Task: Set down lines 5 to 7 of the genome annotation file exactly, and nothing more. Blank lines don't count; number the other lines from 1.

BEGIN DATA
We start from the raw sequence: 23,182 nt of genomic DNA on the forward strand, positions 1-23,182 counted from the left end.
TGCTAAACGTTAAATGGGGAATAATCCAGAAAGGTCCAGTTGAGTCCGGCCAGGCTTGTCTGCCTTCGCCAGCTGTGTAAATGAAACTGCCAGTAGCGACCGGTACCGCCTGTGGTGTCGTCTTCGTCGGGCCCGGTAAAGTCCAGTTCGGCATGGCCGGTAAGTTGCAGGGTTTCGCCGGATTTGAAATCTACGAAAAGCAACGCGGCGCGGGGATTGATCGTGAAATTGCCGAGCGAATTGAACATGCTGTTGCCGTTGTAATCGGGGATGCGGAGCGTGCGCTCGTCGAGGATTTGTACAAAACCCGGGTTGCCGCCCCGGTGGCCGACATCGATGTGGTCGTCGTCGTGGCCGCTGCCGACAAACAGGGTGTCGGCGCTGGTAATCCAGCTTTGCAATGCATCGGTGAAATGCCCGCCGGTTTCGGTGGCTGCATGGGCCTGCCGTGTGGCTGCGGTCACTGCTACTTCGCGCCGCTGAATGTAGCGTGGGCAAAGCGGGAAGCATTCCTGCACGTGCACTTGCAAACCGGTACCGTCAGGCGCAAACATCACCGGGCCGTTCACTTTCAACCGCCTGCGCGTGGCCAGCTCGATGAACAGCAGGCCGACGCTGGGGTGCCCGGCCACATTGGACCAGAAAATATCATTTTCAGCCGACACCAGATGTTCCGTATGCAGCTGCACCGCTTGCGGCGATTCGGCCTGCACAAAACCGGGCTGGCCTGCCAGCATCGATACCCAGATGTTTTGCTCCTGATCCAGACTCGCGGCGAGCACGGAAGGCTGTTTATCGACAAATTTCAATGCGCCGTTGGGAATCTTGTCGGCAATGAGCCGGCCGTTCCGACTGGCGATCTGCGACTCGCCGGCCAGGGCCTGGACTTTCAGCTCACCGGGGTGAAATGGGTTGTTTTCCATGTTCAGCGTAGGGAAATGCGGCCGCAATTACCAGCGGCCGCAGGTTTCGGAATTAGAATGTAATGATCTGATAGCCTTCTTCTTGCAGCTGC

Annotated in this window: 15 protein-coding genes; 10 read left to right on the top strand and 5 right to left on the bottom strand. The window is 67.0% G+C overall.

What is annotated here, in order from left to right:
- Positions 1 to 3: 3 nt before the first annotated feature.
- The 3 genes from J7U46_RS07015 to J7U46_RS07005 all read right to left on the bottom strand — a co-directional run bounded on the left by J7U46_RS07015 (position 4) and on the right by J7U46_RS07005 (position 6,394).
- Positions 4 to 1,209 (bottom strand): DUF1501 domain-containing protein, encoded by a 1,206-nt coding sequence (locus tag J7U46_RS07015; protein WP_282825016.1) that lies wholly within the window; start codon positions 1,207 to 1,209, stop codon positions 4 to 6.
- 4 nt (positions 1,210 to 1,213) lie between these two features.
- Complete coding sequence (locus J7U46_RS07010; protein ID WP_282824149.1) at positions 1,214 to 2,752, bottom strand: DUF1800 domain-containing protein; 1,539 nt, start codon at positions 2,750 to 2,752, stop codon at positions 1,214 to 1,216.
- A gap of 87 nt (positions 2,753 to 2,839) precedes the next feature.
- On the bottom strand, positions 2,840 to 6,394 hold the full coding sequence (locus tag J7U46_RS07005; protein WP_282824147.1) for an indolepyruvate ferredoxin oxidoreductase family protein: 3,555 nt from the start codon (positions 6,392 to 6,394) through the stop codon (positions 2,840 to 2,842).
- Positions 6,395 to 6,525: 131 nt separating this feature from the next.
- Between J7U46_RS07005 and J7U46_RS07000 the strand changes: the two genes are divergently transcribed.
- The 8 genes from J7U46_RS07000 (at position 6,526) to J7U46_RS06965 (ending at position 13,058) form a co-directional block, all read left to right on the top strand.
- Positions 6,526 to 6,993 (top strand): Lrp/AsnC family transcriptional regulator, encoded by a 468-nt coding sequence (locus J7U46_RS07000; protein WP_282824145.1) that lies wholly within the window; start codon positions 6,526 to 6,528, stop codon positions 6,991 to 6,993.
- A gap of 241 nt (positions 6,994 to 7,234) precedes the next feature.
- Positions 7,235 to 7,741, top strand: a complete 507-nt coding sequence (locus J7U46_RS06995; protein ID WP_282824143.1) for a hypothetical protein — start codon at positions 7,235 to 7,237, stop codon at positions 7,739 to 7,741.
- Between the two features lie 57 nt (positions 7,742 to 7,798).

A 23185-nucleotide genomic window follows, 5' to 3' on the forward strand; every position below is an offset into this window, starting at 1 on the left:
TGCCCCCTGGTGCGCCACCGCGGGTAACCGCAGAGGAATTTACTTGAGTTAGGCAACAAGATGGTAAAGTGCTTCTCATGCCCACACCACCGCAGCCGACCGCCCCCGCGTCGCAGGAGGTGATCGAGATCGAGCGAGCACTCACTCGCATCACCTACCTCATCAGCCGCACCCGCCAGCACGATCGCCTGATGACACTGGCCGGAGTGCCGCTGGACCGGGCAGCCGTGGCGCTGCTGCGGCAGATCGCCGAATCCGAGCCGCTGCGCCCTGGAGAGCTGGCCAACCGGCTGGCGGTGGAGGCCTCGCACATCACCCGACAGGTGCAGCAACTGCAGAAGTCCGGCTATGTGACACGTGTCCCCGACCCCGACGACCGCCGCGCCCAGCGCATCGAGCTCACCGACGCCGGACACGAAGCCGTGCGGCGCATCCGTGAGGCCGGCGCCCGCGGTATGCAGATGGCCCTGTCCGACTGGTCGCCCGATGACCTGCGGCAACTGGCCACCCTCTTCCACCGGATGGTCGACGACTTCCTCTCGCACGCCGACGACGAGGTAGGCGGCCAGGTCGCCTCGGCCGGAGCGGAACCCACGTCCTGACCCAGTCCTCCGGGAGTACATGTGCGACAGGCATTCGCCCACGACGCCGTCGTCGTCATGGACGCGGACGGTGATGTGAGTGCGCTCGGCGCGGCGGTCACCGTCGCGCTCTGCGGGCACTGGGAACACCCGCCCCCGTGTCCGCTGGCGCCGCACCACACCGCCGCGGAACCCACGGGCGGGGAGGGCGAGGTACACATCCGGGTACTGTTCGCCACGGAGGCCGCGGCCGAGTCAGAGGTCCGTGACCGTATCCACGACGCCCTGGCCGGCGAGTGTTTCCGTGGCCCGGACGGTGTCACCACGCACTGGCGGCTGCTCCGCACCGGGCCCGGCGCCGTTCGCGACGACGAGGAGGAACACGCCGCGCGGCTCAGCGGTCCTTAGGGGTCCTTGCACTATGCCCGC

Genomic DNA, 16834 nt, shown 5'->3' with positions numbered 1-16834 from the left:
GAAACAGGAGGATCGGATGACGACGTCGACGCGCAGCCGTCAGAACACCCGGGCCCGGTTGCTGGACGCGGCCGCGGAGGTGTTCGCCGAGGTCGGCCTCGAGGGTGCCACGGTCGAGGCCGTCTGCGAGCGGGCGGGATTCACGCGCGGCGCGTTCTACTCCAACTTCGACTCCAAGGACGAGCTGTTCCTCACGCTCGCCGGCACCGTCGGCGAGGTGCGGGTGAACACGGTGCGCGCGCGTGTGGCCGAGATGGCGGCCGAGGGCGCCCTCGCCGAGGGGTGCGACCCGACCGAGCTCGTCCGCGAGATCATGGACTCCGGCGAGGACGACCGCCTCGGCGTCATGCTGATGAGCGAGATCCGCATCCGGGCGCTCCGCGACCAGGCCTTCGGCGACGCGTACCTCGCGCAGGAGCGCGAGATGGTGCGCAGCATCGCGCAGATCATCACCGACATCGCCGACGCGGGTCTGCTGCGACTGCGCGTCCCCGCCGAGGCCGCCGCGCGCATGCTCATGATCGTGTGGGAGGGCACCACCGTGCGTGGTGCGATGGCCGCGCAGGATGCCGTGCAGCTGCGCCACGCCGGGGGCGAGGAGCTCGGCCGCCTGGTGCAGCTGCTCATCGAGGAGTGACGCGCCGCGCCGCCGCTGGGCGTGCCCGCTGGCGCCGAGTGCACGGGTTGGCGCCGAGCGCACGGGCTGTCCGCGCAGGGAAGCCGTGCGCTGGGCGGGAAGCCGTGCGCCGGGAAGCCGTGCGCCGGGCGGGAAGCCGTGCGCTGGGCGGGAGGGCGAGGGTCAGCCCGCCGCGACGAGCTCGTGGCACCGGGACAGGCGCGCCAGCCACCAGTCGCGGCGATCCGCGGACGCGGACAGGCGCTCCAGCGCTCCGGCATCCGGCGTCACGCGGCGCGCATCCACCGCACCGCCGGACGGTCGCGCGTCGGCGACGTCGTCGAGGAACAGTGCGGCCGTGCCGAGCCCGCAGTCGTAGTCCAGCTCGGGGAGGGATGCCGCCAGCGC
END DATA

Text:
- Positions 1 to 3: 3 nt before the first annotated feature.
- The 3 genes from J7U46_RS07015 to J7U46_RS07005 all read right to left on the bottom strand — a co-directional run bounded on the left by J7U46_RS07015 (position 4) and on the right by J7U46_RS07005 (position 6,394).
- Positions 4 to 1,209 (bottom strand): DUF1501 domain-containing protein, encoded by a 1,206-nt coding sequence (locus tag J7U46_RS07015; protein WP_282825016.1) that lies wholly within the window; start codon positions 1,207 to 1,209, stop codon positions 4 to 6.